The energy bill that passed in the House last night also permits forward movement on commercial oil-shale development, a provision added to the legislation on Monday.
The provision repeals the current moratorium on finalizing regulations regarding oil-shale production, and would allow states to decide whether or not to permit oil-shale development on federal lands within their borders. The measure would affect the Green River Basin area of Colorado, Wyoming and Utah, which could hold up to 800 billion barrels of recoverable oil.
Environmental groups have expressed concern that commercial-scale production would be detrimental to land and wildlife, and would strain water resources in those states. The Bureau of Land Management’s authorized pilot projects have not progressed far enough to determine whether the technology can be feasibly scaled to commercial levels, said groups working in the states, and the impact on the local environment have not been adequately studied. They also expressed concern that oil shale is more CO2-intensive than conventional drilling and gasoline production.
“While the House bill takes positive steps on renewable energy and energy-efficient buildings, those provisions are outweighed by a last-minute change lifting a longstanding prohibition on commercial oil-shale leasing,” said Adam Kolton, National Wildlife Federation’s senior director of congressional and federal affairs. “Much of the public attention around congressional energy bills has been focused on offshore oil leasing provisions, but oil shale is an unconscionable environmental threat.”
NWF President Larry Schweiger wrote an open letter [PDF] to representatives yesterday condemning the oil-shale provision. “The United States cannot change course on its rising global warming pollution levels while quintupling the CO in our tanks,” wrote Schweiger.
Oil shale was first touted as a solution to energy prices during the oil crisis of the 1970s, but companies largely abandoned the process in the 1980s after oil prices dropped and the resource-intensive process of oil-shale extraction became cost prohibitive. Many in the states involved are concerned about a repeat of the ’80s bust, and about the water and energy resources that would be needed to make the technology work.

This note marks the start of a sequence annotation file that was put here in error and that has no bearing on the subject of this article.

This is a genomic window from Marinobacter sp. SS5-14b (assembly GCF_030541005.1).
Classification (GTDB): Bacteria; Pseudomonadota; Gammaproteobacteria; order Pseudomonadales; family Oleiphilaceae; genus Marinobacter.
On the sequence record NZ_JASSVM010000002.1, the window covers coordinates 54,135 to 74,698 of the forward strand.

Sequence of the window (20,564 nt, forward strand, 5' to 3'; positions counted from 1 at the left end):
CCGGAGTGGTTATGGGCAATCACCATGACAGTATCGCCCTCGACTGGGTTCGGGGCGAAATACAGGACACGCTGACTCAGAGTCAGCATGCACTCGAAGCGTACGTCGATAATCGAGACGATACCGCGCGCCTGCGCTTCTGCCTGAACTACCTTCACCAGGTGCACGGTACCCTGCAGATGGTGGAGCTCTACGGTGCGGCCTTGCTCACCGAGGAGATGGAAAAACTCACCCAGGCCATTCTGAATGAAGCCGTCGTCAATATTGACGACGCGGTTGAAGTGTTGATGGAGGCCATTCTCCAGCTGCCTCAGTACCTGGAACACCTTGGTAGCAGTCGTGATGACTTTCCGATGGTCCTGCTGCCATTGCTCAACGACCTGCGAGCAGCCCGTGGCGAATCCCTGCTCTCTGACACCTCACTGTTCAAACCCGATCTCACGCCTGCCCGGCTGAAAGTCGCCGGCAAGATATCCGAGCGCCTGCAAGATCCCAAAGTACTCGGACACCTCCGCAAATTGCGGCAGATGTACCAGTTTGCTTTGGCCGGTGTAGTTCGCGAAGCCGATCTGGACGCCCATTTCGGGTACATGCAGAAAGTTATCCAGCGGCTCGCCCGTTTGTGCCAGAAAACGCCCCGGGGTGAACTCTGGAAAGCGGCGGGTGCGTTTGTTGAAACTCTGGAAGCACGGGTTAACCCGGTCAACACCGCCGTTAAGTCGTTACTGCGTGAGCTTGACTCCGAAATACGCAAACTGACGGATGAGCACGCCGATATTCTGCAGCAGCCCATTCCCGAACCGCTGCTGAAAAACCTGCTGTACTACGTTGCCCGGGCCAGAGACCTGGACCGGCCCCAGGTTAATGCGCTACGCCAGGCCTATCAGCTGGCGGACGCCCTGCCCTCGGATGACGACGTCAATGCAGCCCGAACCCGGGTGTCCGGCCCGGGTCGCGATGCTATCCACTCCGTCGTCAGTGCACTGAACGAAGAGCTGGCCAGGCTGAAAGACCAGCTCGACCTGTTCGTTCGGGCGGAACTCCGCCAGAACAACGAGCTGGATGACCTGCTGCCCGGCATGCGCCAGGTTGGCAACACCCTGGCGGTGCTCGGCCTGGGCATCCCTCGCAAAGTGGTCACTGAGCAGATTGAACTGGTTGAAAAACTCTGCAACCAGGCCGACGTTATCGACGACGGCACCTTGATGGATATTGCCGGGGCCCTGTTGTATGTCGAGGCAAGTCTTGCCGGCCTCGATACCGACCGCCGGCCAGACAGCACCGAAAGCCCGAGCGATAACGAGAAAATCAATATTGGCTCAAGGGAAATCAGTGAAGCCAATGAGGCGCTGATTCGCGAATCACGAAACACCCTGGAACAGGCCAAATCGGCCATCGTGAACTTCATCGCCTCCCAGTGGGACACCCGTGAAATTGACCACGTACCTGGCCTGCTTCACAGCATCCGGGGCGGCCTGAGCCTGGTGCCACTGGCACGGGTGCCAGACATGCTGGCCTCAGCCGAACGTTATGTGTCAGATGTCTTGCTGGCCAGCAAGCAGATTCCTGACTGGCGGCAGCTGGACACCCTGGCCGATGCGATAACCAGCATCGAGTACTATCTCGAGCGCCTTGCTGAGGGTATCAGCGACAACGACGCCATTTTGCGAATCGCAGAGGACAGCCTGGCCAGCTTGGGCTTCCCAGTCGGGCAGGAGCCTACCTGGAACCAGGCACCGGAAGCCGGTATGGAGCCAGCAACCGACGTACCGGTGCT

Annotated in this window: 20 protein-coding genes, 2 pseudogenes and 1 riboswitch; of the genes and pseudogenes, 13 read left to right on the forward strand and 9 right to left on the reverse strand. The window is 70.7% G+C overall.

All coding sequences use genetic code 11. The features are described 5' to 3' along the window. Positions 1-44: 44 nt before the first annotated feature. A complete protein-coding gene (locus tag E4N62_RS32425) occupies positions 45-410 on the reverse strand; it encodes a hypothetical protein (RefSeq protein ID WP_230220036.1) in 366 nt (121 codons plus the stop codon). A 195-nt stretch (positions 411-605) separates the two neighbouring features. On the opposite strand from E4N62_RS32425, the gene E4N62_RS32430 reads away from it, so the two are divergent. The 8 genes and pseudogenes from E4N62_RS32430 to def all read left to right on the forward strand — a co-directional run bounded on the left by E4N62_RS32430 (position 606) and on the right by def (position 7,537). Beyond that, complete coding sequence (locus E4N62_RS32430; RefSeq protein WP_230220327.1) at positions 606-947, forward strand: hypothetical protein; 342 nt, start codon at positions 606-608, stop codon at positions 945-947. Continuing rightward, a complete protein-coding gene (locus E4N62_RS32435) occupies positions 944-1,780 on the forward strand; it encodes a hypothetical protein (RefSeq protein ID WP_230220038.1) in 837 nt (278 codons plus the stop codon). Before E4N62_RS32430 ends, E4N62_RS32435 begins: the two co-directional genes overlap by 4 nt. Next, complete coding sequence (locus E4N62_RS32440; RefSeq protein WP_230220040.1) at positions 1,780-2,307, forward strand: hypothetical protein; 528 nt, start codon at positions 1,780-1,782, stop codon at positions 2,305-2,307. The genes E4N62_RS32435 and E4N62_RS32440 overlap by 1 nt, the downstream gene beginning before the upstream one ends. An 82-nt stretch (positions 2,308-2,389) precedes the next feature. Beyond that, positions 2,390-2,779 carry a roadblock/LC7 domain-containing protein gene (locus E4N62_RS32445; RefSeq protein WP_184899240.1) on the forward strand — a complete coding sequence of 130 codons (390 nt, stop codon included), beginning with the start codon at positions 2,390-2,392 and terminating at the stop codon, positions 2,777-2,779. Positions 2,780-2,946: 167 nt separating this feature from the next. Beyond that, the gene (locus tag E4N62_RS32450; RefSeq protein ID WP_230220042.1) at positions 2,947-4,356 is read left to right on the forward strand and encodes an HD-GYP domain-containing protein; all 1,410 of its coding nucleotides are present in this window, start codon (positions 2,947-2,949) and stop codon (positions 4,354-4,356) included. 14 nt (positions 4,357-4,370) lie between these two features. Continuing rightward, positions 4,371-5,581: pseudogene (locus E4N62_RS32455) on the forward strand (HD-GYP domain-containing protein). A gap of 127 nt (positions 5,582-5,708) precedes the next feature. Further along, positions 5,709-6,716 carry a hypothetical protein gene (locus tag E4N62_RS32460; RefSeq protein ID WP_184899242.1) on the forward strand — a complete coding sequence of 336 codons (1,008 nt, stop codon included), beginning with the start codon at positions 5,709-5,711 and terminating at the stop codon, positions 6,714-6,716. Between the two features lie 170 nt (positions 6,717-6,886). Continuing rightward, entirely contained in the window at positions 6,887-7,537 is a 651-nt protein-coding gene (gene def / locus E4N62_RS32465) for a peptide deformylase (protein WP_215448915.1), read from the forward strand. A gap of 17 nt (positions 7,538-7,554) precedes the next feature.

Oil shale as an energy source resurfaced over the summer when the Bush administration moved forward with regulations on commercial development. Currently, a moratorium on finalizing those regulations blocks further movement, but that moratorium is set to expire at the end of the month. In anticipation of that moratorium expiring, the Bureau of Land Management on Sept. 4 finalized plans to open 1.9 million acres of public lands to oil-shale development.
The current moratorium barring the federal government from issuing final rules for commercial oil-shale production was inserted into an omnibus spending bill last year by Colorado Sen. Ken Salazar (D), who continues to oppose moving forward on oil-shale development until the effects are better understoof.
“The BLM itself has said that we are still years away from even knowing whether oil-shale development will be possible on a commercial scale. They also report that they have no idea how much power would be required or what effect commercial oil-shale development would have on Western water supplies,” said Salazar in early September. “If we rush ahead without having the answers to these questions, we only risk another oil-shale bust and we put our precious water supplies at risk.” (See also a July op-ed in The Washington Post by Salazar.)
Wyoming Gov. Dave Freudenthal (D) and Colorado Gov. Bill Ritter (D) have also expressed concern about commercial production moving forward on federal lands within their states without adequate attention being given to their concerns, arguing it would be misguided and premature to move forward on commercial oil-shale production at this point. Under the House bill passed late Tuesday, the governors and legislatures in these states would need to enact a law approving of federal oil-shale leasing in their states.
“It’s an unproven technology with unknowable environmental impacts,” said Kate Zimmerman, a policy specialist in NWF’s Colorado office. “It’s a concern for us. We don’t think oil shale is ready for prime time.”
Others in the environmental community have worried that concentration on expanding the development of resources like oil shale is a distraction from enacting sustainable energy policies.
“Instead of gambling our resources on unproven fuel sources, such as oil shale, we should invest in proven options that will reduce prices such as higher fuel-economy standards, energy efficiency, and renewable generation technologies,” said Chase Huntley, energy policy adviser for The Wilderness Society in a statement earlier this summer.